David Troxel, the well-known author of the “Best Friends Approach to Alzheimer’s Care,” and an Alzheimer’s caregiver himself, tells a story of how he taught his mother’s caregiving aides how to prepare afternoon tea.
This article first appeared at BrightFocus.org and can be read in its entirety here.
Several months ago, in September 2013 specifically, I wrote about the issue of being under “observation status” when in the hospital. A problem occurs when a hospital deems a patient “under observation.” Such a status means just that. What it does not mean is that the patient has been admitted to the hospital. The patient may be in the hospital, on a unit, and in a hospital bed in a regular room, even receiving all the routine procedures of a hospitalization, but if they are “under observation,” it can create a problem, especially when the discharge plan is to go to short term rehab in a skilled nursing facility. Unless the patient was “admitted,” and was in the hospital for at least three days, the rehab stay currently will not be covered by Medicare. The person’s only option is to pay privately for the rehab stay, or go directly home, if that is possible.
Now, though, efforts are under way to change that. Congress is addressing this issue through the “Improving Access to Medicare Coverage Act” (HR 1179 and S 569). If passed and signed into law, the time spent in observation will count toward the three day hospitalization requirement. Let your representatives know if you support this bill.
It’s early January and we’ve just been through a spell of extreme winter weather. During the week of the Polar Vortex, there were 21 cold related deaths reported in the U.S. Some were related to shoveling snow, and some were homeless people who chose not to come in out of the cold, or tried and did not get inside fast enough.
All this brings up a good time to review the measures we should take in caring for an older adult during the winter months. Older adults require more awareness on our part to assure they are properly attired and warm, so that they do not develop hypothermia.
What is Hypothermia?
Defined as having a core body temperature of 95 degrees Fahrenheit or lower, hypothermia can occur when the outside environment gets too cold or the body’s heat production decreases. Older adults are especially vulnerable because their bodies’ response to cold can be compromised by medical conditions such as diabetes and by use of some medicines, including over-the-counter cold remedies. Hypothermia can develop in older adults after relatively short exposure to cold weather or even a small drop in temperature.
What are the Signs of Hypothermia?
Be aware of slowed or slurred speech; sleepiness or confusion; shivering or stiffness in the arms and legs; poor control over body movements; slow reactions, or a weak pulse.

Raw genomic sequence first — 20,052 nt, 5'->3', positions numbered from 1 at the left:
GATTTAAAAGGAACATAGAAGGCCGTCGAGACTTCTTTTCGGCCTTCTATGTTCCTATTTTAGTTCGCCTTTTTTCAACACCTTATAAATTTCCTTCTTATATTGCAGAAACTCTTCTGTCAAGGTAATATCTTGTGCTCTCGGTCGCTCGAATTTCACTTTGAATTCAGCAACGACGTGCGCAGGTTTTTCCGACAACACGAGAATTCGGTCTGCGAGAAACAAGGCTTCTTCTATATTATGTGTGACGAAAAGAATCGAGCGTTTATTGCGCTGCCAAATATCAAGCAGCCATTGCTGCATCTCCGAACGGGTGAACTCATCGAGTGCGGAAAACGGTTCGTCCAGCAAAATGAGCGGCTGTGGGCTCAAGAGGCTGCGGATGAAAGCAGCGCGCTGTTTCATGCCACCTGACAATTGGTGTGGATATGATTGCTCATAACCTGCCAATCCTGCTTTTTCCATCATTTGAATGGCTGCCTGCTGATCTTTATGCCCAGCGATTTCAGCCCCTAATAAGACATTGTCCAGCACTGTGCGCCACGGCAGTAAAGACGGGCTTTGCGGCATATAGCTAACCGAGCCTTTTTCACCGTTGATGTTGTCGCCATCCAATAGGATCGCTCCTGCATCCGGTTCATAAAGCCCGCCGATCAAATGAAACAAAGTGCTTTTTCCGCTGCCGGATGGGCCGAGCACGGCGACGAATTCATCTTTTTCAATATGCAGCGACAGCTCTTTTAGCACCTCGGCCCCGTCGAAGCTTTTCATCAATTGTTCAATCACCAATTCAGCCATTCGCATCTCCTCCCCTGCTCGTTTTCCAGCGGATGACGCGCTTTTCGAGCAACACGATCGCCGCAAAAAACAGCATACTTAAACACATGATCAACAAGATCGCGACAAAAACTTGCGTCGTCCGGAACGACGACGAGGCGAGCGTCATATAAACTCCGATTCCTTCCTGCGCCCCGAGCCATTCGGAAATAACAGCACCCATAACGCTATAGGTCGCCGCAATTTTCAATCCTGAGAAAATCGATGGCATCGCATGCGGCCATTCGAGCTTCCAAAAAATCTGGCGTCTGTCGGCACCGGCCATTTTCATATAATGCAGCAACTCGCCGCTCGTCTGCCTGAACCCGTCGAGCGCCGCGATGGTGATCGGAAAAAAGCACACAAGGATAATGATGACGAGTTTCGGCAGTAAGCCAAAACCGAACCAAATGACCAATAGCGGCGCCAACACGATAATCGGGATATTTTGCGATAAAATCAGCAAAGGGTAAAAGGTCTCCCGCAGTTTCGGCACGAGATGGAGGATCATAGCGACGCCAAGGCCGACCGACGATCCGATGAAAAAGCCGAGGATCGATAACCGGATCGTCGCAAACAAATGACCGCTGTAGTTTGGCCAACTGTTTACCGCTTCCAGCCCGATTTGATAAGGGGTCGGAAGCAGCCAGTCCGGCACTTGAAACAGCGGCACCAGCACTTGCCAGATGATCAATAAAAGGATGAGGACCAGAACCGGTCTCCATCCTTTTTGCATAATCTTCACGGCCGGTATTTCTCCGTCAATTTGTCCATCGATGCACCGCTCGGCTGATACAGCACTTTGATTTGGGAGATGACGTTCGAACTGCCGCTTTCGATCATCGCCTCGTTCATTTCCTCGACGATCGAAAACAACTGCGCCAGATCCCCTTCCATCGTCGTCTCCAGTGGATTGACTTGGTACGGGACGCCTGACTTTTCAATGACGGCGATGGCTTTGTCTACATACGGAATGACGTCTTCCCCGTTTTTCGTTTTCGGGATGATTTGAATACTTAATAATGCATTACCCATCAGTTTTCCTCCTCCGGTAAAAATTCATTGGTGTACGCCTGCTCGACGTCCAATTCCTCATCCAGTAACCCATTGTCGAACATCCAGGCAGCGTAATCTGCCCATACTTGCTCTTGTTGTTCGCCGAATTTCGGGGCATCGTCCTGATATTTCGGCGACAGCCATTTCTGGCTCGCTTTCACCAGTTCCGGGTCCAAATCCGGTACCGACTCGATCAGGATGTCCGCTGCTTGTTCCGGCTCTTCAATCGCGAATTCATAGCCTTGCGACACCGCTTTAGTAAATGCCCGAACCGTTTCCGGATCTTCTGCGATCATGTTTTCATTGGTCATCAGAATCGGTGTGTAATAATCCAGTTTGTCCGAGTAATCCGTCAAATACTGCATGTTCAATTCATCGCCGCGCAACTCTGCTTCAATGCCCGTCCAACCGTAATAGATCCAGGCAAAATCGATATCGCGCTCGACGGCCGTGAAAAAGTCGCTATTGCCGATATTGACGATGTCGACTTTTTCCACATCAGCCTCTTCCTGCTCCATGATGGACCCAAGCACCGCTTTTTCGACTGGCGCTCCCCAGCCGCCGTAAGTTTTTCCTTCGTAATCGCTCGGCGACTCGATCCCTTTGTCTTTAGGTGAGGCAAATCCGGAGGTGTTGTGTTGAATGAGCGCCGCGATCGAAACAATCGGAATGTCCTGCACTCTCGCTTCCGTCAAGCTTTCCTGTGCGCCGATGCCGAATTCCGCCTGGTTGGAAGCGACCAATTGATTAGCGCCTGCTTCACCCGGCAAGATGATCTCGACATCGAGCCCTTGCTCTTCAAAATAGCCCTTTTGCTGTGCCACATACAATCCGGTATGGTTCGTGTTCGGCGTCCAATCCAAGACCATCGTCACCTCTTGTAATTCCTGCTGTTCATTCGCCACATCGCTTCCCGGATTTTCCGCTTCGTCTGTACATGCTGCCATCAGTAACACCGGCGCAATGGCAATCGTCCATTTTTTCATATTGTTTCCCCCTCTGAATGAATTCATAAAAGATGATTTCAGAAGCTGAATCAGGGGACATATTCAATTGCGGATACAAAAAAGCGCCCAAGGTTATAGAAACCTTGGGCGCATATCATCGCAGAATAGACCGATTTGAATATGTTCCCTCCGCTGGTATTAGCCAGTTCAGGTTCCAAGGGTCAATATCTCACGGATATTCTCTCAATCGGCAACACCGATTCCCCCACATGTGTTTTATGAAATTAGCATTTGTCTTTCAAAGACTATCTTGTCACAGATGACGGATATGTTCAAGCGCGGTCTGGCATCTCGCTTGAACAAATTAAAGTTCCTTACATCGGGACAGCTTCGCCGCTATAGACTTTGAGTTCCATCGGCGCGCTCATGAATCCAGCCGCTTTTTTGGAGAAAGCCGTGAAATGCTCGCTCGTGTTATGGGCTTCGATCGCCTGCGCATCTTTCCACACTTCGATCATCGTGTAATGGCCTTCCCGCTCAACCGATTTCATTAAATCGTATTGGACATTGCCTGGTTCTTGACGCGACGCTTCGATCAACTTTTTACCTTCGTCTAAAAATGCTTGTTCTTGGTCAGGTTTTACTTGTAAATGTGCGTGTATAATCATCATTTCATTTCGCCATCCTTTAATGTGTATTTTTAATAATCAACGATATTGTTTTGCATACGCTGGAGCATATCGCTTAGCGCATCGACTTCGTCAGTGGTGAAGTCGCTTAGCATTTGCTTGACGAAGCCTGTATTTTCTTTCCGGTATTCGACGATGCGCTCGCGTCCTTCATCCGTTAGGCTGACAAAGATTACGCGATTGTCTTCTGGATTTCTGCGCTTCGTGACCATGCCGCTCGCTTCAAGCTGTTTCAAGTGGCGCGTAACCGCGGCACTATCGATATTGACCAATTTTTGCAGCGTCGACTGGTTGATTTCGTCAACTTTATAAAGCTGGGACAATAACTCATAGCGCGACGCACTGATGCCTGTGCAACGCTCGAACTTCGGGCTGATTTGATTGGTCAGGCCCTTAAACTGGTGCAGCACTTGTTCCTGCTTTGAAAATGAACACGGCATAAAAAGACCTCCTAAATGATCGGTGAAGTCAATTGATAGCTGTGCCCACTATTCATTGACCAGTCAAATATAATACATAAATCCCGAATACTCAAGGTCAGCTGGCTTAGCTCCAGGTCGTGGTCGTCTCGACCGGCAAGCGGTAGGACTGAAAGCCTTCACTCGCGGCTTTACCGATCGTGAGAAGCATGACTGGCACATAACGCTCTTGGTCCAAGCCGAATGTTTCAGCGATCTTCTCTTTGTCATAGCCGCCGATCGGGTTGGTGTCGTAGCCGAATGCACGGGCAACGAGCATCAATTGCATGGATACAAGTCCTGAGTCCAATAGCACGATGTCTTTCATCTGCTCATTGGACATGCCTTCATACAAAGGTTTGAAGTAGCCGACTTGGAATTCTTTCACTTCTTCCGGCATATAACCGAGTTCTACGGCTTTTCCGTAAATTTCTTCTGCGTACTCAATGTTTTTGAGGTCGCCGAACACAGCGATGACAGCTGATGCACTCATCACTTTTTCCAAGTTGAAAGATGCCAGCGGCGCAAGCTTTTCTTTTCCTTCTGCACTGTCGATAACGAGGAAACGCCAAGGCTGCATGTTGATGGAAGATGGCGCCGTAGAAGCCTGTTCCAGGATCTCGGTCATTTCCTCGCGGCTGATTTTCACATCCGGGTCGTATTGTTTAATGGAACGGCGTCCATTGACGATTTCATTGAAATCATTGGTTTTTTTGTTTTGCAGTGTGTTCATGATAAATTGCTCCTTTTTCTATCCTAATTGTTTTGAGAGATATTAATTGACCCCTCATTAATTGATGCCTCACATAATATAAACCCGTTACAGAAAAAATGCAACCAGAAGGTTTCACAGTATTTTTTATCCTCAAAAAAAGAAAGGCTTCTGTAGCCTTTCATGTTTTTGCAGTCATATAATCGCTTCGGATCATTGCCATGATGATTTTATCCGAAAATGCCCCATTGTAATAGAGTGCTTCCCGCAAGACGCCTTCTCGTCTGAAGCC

Some Tips to Help Older Adults Avoid Hypothermia
Keep the house warm enough. Set the thermostat to at least 68 to 70 degrees. In older adults, even mildly cool homes with temperatures from 60 to 65 degrees can lead to hypothermia.
Older adults should wear long underwear under their clothes, along with socks and slippers. When indoors, use a blanket or afghan to keep legs and shoulders warm and wear a hat or cap.
When going outside in the cold, it is important for an older adult to wear a hat, scarf, and gloves or mittens to prevent loss of body heat through their head and hands. Wear several layers of warm loose clothing to help trap warm air between the layers.
Check with their doctor to see if any prescription or over-the-counter medications you are taking may increase their risk for hypothermia.
November is Alzheimer’s Awareness Month, and it creates a good time to stop and learn what we can do to improve our awareness of the disease, as well as to increase our chance of improved brain (and heart) health for a lifetime. The Alzheimer’s Foundation of America has a colorful poster style graphic on just what we can do throughout our life for successful aging. Good brain and heart health practices last a lifetime, and may help prevent or delay Alzheimer’s, other dementias, and cardiovascular diseases. And of course, healthy practices feel better too.
November is Alzheimer’s Disease Awareness Month, and a great way to tell the story of Alzheimer’s in America is through the above video, created by the Alzheimer’s Association. The video is short and informative, and the background music is very effective in supporting the message.
It turns out our mothers were on to something when they told us to get to bed, and we would feel better in the morning. Now there is the science to back that up. And it may even have something to contribute to the Alzheimer’s field.
A paper published in Science this week provides direct experimental evidence that the mouse brain cleans itself during sleep, by expanding channels between neurons that allow an influx of cerebrospinal fluid. The fluid flushes out neurotoxic waste products, such as amyloid proteins, which accumulate as plaques in Alzheimer’s disease, twice as fast when mice are sleeping as when they are awake.
Promising news, especially in the field of Alzheimer’s research. See the study article in the Journal Science.